In addition to a conceptual approach to the area discipline, world history students should develop other refined cognitive skills. The ability to compare/contrast two events in the human story and the ability to identify multiple causation of important events are two essential world history thinking skills. Being able to trace the relationship of events across time and place is in the same category of requisite cognitive skill growth.
World History can be seen as a minefield filled with many controversial topics about which agreement is contested. The work of some World History professionals falls into the category of cultural absolutism or cultural universalism, which is a position supporting the notion that only one perspective on a controversial topic is worthy of respect. Other experts in the discipline are in the totally opposite camp in that they advocate the principle of cultural relativism which is the belief that all views on a controversial topic are legitimate since they reflect the values of the group espousing a specific position. Most world historians steer away from these poles and pay attention to a position of multiple perspectives that identifies the different positions held by various groups on contested issues.
Developing an historical sense, which was History 101 in my undergraduate training, is an essential cognitive skill to be nurtured in the World History classroom. Students must be guided to realize that the past is truly a “different place” and that world historians must attempt to understand and to evaluate past human agency on its own terms not by early twenty-first century values.
World historians must also cultivate a historical perspective on the present. This is not easily accomplished in a culture such as ours that privileges change and the future. However, understanding our contemporary life of linked human experience through the prism of its gradual development in the past is essential.
Being familiar with the basic nomenclature of World History should make the processes of setting academic goals for a course and planning lessons much more efficient. One of the key planning tasks for all World History teachers is to separate essential data for a course or lesson from the enormous amount of available disciplinary information. If educators are conversant with the fundamental concepts of the field, they can use this information as effective guides for goal setting and lesson planning.
The World History lexicon is also a very helpful tool in facilitating global learning in the classroom. Teachers may want their students to create a separate World History concept notebook section in which ideas are defined and new examples from lessons are connected to the already learned general terms. Educators should also be careful to include the terminology of the subject area in their lessons when appropriate. All assignments, class discussions and student questions should be phrased in the proper World History nomenclature. Posters of the essential lexicon should be posted around the classroom so that students can become comfortable in the usage of key terms.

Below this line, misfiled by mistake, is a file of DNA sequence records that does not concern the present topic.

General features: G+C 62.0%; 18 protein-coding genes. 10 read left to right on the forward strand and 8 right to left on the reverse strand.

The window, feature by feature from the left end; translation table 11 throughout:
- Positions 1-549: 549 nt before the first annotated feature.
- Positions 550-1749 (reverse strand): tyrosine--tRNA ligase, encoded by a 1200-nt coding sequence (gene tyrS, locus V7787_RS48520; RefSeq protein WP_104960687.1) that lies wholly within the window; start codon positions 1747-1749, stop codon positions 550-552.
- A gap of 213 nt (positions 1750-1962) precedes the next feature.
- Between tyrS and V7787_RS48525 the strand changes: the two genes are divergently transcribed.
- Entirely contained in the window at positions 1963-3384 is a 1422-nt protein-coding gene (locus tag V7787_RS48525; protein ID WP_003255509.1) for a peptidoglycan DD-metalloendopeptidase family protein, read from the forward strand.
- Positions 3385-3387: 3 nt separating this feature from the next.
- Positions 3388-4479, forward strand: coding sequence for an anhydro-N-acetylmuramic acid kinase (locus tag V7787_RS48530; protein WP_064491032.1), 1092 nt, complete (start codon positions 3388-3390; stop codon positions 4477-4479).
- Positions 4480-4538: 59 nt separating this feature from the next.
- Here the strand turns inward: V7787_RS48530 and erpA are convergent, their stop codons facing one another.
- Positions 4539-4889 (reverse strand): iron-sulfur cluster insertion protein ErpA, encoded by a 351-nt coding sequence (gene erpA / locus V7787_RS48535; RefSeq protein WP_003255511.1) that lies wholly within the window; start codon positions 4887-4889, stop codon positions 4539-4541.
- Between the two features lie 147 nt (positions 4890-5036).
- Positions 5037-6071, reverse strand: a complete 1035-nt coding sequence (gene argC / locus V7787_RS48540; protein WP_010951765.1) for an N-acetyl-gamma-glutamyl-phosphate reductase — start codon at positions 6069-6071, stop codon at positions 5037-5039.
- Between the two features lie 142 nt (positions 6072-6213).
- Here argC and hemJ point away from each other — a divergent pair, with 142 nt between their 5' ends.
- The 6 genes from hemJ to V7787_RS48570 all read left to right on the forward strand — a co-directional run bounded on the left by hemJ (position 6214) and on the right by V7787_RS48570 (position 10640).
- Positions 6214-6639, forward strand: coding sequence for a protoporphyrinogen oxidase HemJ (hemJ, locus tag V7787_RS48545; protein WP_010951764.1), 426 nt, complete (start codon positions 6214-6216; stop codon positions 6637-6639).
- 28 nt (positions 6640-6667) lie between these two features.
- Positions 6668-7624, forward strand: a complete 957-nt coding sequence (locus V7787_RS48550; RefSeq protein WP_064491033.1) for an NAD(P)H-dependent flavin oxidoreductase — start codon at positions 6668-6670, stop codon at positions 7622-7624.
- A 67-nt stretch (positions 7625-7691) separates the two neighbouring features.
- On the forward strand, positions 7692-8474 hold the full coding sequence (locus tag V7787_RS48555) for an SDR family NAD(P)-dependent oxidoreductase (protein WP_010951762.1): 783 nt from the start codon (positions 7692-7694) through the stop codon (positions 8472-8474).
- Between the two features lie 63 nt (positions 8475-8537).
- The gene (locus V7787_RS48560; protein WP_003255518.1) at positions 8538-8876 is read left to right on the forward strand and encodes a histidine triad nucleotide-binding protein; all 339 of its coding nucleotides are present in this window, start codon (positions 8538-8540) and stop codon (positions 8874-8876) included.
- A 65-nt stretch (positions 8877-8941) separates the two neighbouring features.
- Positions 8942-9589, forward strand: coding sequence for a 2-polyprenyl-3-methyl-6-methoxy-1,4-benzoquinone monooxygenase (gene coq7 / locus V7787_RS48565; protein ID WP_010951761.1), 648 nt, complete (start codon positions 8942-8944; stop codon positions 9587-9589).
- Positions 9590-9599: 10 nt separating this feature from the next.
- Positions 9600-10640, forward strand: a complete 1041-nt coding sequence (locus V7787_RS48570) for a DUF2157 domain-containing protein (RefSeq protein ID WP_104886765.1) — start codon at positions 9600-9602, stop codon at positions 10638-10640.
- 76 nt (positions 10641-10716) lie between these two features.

All assessments, no matter the type, should be described through the proper terminology of the discipline. The students’ World History thematic notebook section may be used in open book assessments and extra credit should be made available if students use the appropriate terms to respond to their world history assessments. Finally, teachers could limit and guide student research topics through the use of the appropriate disciplinary lexicon.
At the close of this essay, I believe the point that World History has its own discipline specific terminology has been well made. However, the essential message of this article is that a conscious, heightened awareness of these essential terms will act as a very efficient guide toward learning and teaching the subject. The themes have been classified for clarity sake into basic categories but all world historians recognize the integrated nature of these concepts. The included teaching ideas are classroom tested and examples of powerful learning activities for students. The author anticipates that this essay will begin a detailed focus on World History nomenclature as a key tool for learning and teaching in our area of study.
Tom Mounkhall is an Adjunct Professor of Secondary Education at SUNY New Paltz where he directs a Summer World History Institute for high school teachers. He also has directed and co-directed World History teacher training workshops in Georgia, New York, Wisconsin, Hawaii and Cambodia. Tom can be reached at firstname.lastname@example.org
1 See William H. McNeill, A Defense of World History,” World History Bulletin 1, no. 1 (Winter) 1983: 1-7. Accessible free at http://www.thewha.org/bulletins/fall_1983.pdf.
2 This essay drew up a survey of articles on world history terminology in World History Connected, the Journal of World History, The History Teacher and H-World published from 1983 through 2005.